6.3.2.1.1.1.2. a social work study resulting in an original contribution to the discipline;

6.3.2.1.1.2. a documentary film representing an original contribution to the understanding of a topic relevant to the disciplines of the Department.

6.3.2.1.2. The scholarship of integration involves using knowledge found within and across disciplines to create an original understanding or insight that reveals larger intellectual patterns. To be truly integrative, professional work must synthesize diverse perspectives, as opposed to simply listing or identifying a variety of approaches. Artifacts or outcomes include:

6.3.2.1.2.1.1. a textbook or synthesis that summarizes what is known about a topic or process, for example a study of child abuse intervention, which incorporates material from sociology, anthropology and psychology;

6.3.2.1.2.2. an edited anthology;

6.3.2.1.2.3. a theoretical analysis, for example a theoretical paper critiquing socio-biological explanations of aggressive behavior in children.

6.3.2.1.3. The scholarship of application involves bringing knowledge to bear in addressing a significant issue or problem by using existing research or creative activities to influence current or future conditions. “Scholarship” is to be distinguished from “citizenship.” A faculty member may serve on community boards or organizations by virtue of professional expertise, and may use such expertise in the work of the board or organization. However, unless such work goes beyond citizenship and ( using the faculty member’s specific expertise), has the six attributes of scholarship, it does not qualify as scholarship of application. Work which does not meet these criteria might fit under the category of Service (6.3.3.2, 6.3.3.3, 6.3.3.4). Artifacts or outcomes include:

6.3.2.1.3.1. providing expert testimony,

6.3.2.1.3.2. production of a technical report,

6.3.2.1.3.3. preparing a substantive grant proposal,

6.3.2.1.3.4. authoring a white paper associated with consultancies or grants,

6.3.2.1.3.5. conducting a public policy analysis, for example:

6.3.2.1.3.5.1. a cultural resource management study and an accompanying appropriate peer reviewed plan to protect or preserve those resources,

6.3.2.1.3.5.2. an outcome assessment of community services,

6.3.2.1.3.5.3. a needs assessment, or

6.3.2.1.3.6. professional presentation.

6.3.2.1.4. The scholarship of teaching involves proposing and empirically testing a pedagogical procedure that transforms or improves teaching practices. The scholarship of teaching is not the same as teaching excellence, or scholarly teaching, i.e., knowledge of subject material, effective presentation, engaging students in discussion, and other characteristics related to teaching excellence. This area is not measured by student evaluations. It does not include normal course development, the preparation of syllabi or reading lists, advising/counseling students, directing independent studies and so forth; nor does the scholarship of teaching include general course revisions that would be considered a normal aspect of teaching. Work that does not appear to meet the criteria of the scholarship of teaching might fit under “assigned professional responsibilities” (Section 6.3.1). Artifacts or outcomes include:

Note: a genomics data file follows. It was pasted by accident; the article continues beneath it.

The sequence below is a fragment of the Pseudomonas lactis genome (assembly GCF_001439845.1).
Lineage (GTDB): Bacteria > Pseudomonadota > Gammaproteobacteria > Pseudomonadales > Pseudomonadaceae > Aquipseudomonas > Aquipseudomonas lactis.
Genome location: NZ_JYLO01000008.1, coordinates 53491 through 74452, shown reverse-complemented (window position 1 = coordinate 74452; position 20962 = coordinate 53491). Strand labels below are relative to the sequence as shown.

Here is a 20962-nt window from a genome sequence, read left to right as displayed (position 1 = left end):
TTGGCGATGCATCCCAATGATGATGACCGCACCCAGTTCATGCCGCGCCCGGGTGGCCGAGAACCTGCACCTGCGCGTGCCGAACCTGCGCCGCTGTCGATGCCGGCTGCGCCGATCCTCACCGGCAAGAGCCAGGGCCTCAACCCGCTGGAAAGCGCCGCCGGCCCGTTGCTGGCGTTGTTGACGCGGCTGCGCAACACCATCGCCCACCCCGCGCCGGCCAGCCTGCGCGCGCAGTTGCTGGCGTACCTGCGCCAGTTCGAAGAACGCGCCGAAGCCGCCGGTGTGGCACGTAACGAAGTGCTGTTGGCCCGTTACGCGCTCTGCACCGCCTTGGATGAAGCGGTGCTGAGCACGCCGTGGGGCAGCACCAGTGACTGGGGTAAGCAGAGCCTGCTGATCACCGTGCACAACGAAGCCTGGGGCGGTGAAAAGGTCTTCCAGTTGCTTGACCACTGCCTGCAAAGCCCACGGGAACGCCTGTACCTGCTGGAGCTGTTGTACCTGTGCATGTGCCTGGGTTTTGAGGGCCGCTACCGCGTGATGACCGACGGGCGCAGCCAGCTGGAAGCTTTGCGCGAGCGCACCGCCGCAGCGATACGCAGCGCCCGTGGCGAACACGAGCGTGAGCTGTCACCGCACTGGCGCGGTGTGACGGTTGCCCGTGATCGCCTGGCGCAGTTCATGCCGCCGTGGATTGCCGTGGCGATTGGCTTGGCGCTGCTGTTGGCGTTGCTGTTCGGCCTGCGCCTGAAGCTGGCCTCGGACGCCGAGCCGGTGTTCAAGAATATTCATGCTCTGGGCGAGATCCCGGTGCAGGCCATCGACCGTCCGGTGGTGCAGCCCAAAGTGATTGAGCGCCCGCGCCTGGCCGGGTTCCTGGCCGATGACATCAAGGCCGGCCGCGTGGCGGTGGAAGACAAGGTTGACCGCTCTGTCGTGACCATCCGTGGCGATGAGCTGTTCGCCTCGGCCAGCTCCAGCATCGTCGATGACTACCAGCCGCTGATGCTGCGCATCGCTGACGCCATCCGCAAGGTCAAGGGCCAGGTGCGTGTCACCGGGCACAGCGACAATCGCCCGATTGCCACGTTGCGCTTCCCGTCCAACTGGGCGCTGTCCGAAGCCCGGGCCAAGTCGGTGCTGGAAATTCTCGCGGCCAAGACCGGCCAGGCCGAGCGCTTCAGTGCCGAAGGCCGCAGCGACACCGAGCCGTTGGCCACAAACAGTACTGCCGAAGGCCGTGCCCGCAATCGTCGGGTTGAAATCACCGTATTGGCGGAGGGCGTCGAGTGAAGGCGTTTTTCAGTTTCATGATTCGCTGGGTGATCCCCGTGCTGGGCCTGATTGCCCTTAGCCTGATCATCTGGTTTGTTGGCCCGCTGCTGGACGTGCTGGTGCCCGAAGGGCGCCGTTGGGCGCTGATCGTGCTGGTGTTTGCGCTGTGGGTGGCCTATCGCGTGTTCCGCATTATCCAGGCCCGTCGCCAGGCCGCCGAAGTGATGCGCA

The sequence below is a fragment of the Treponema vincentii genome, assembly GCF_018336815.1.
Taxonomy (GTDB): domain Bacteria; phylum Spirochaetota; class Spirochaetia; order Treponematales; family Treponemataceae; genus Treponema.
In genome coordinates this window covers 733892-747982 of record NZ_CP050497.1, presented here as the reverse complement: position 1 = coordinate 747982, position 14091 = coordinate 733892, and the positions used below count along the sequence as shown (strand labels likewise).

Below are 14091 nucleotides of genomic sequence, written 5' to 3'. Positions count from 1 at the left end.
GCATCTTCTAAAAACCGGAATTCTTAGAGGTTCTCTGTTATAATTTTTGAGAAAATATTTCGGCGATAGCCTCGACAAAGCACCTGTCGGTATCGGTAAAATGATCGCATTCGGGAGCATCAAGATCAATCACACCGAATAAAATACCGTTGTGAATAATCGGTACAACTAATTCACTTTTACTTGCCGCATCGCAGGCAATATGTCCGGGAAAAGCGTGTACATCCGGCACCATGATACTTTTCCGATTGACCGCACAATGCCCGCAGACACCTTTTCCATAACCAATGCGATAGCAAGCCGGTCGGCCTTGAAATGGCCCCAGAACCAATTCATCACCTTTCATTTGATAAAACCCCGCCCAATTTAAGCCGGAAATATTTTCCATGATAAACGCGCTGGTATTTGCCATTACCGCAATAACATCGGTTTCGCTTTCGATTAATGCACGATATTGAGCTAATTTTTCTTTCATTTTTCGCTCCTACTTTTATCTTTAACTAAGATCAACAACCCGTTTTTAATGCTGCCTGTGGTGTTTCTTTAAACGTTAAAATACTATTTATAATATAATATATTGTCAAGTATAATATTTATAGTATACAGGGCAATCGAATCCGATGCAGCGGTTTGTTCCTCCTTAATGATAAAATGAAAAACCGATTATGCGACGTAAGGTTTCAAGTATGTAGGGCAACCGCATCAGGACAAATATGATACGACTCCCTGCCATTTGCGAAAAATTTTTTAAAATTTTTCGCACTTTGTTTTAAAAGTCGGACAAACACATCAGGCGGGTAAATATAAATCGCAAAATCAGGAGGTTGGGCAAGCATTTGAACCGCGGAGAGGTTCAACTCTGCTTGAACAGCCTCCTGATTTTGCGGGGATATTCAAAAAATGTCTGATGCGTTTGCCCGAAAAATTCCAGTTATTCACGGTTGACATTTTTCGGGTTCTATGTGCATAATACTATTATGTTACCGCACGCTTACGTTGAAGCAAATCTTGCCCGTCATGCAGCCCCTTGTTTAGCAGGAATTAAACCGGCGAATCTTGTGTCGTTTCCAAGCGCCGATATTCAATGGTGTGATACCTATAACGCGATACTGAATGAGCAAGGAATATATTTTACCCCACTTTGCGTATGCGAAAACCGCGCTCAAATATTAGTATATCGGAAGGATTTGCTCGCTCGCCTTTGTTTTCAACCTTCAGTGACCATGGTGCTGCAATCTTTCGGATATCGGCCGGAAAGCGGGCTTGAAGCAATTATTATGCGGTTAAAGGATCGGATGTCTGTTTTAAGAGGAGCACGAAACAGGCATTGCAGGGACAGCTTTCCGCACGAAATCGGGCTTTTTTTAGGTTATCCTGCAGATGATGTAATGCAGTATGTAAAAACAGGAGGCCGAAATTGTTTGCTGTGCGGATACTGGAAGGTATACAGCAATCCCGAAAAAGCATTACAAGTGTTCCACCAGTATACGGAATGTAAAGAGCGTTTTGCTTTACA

6.3.2.1.4.1. a systematic comparison of learning environments, for example:

6.3.2.1.4.1.1. a study to determine if students in a web-based introductory course have the same understanding of key concepts as do students in a traditional classroom setting,

6.3.2.1.4.1.2. a study to determine if students develop a stronger orientation to ethical issues -- in classes where such issues are embedded in the curriculum -- than in a single course devoted to ethical considerations,

6.3.2.1.4.1.3. a study to assess and evaluate different classroom techniques for getting students to recognize and confront their ethnocentrism,

6.3.2.1.4.2. an impact analysis for learning activities beyond the classroom (such as academic service learning),

6.3.2.1.4.3. a comprehensive assessment of teaching methodologies,

6.3.2.1.4.4. writing/preparing peer reviewed pedagogical material that draws on the professional training and scholarly capability of the faculty member and are evaluated for their effectiveness.

6.3.2.2. Peer Review. It is the responsibility of a faculty member submitting a peer reviewed work to describe the peer review process and provide documentation of that process along with the work.

6.3.2.2.1. Common types of peer review include (but are not limited to):

6.3.2.2.1.1. publication of a book with a scholarly press,

6.3.2.2.1.2. publication of an article in a peer reviewed journal,

6.3.2.2.1.3. publication of a chapter in an edited book,

6.3.2.2.1.4. publication of conference proceedings or collections of articles,

6.3.2.2.1.5. presentation of scholarly work as a result of a competitive selection process,

6.3.2.2.1.6. a written review of one's research,

6.3.2.2.1.7. evaluation of a grant proposal,

6.3.2.2.1.8. a peer letter acknowledging scholarly accomplishments

6.3.2.2.1.9. an invitation to present scholarly work,

6.3.2.2.1.10. receiving a professional award, or obtaining a grant.

6.3.2.2.1.11. Peer review of creative works includes:

6.3.2.2.1.11.1. The report of an external adjudicator of the creation, design, direction, performance or execution of a theatrical, video, or audio production;